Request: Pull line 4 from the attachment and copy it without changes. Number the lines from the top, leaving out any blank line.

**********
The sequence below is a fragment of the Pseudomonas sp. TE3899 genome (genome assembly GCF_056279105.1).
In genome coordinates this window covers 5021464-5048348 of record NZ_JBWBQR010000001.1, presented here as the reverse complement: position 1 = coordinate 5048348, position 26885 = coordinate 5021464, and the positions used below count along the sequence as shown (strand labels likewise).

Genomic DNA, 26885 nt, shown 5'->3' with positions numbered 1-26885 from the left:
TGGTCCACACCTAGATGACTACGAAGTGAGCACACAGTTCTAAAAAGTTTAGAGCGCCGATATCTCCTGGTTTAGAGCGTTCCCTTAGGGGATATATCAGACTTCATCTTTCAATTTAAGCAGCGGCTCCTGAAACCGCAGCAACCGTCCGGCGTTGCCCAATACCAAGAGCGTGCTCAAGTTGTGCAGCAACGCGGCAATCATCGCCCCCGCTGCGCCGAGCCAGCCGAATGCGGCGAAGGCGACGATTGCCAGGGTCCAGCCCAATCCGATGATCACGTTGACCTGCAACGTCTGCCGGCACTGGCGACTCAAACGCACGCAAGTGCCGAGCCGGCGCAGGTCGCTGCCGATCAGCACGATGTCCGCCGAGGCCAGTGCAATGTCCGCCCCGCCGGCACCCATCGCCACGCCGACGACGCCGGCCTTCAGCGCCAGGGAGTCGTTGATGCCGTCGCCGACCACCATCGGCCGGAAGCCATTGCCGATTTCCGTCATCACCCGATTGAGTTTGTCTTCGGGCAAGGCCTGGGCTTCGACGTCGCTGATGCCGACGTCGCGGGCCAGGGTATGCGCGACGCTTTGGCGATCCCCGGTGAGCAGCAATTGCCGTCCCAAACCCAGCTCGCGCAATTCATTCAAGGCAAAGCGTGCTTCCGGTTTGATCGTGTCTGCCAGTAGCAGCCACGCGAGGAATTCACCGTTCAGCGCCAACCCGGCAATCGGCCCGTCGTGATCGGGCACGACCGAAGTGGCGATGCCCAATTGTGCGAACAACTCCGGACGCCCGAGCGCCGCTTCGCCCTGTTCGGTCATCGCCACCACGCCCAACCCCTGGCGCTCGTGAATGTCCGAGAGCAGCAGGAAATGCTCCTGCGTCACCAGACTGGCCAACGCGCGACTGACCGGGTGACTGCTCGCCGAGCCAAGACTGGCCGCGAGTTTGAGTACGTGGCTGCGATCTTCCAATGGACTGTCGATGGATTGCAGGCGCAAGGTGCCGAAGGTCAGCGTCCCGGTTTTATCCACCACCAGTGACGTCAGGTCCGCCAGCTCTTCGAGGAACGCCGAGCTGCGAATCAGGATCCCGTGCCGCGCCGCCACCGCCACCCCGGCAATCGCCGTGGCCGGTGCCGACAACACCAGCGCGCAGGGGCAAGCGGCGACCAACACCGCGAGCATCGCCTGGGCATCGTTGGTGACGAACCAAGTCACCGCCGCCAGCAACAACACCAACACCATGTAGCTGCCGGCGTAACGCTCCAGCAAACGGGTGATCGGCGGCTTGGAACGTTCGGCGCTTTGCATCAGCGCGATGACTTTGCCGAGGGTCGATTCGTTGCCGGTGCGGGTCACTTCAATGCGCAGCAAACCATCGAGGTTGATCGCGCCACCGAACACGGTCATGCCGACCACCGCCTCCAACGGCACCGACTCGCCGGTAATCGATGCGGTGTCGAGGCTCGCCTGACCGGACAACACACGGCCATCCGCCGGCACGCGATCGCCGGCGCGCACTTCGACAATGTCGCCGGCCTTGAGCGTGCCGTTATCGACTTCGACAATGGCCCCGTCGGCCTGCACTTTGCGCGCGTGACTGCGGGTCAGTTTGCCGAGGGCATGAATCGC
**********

TGGTCCACACCTAGATGACTACGAAGTGAGCACACAGTTCTAAAAAGTTTAGAGCGCCGATATCTCCTGGTTTAGAGCGTTCCCTTAGGGGATATATCAGACTTCATCTTTCAATTTAAGCAGCGGCTCCTGAAACCGCAGCAACCGTCCGGCGTTGCCCAATACCAAGAGCGTGCTCAAGTTGTGCAGCAACGCGGCAATCATCGCCCCCGCTGCGCCGAGCCAGCCGAATGCGGCGAAGGCGACGATTGCCAGGGTCCAGCCCAATCCGATGATCACGTTGACCTGCAACGTCTGCCGGCACTGGCGACTCAAACGCACGCAAGTGCCGAGCCGGCGCAGGTCGCTGCCGATCAGCACGATGTCCGCCGAGGCCAGTGCAATGTCCGCCCCGCCGGCACCCATCGCCACGCCGACGACGCCGGCCTTCAGCGCCAGGGAGTCGTTGATGCCGTCGCCGACCACCATCGGCCGGAAGCCATTGCCGATTTCCGTCATCACCCGATTGAGTTTGTCTTCGGGCAAGGCCTGGGCTTCGACGTCGCTGATGCCGACGTCGCGGGCCAGGGTATGCGCGACGCTTTGGCGATCCCCGGTGAGCAGCAATTGCCGTCCCAAACCCAGCTCGCGCAATTCATTCAAGGCAAAGCGTGCTTCCGGTTTGATCGTGTCTGCCAGTAGCAGCCACGCGAGGAATTCACCGTTCAGCGCCAACCCGGCAATCGGCCCGTCGTGATCGGGCACGACCGAAGTGGCGATGCCCAATTGTGCGAACAACTCCGGACGCCCGAGCGCCGCTTCGCCCTGTTCGGTCATCGCCACCACGCCCAACCCCTGGCGCTCGTGAATGTCCGAGAGCAGCAGGAAATGCTCCTGCGTCACCAGACTGGCCAACGCGCGACTGACCGGGTGACTGCTCGCCGAGCCAAGACTGGCCGCGAGTTTGAGTACGTGGCTGCGATCTTCCAATGGACTGTCGATGGATTGCAGGCGCAAGGTGCCGAAGGTCAGCGTCCCGGTTTTATCCACCACCAGTGACGTCAGGTCCGCCAGCTCTTCGAGGAACGCCGAGCTGCGAATCAGGATCCCGTGCCGCGCCGCCACCGCCACCCCGGCAATCGCCGTGGCCGGTGCCGACAACACCAGCGCGCAGGGGCAAGCGGCGACCAACACCGCGAGCATCGCCTGGGCATCGTTGGTGACGAACCAAGTCACCGCCGCCAGCAACAACACCAACACCATGTAGCTGCCGGCGTAACGCTCCAGCAAACGGGTGATCGGCGGCTTGGAACGTTCGGCGCTTTGCATCAGCGCGATGACTTTGCCGAGGGTCGATTCGTTGCCGGTGCGGGTCACTTCAATGCGCAGCAAACCATCGAGGTTGATCGCGCCACCGAACACGGTCATGCCGACCACCGCCTCCAACGGCACCGACTCGCCGGTAATCGATGCGGTGTCGAGGCTCGCCTGACCGGACAACACACGGCCATCCGCCGGCACGCGATCGCCGGCGCGCACTTCGACAATGTCGCCGGCCTTGAGCGTGCCGTTATCGACTTCGACAATGGCCCCGTCGGCCTGCACTTTGCGCGCGTGACTGCGGGTCAGTTTGCCGAGGGCATGAATCGC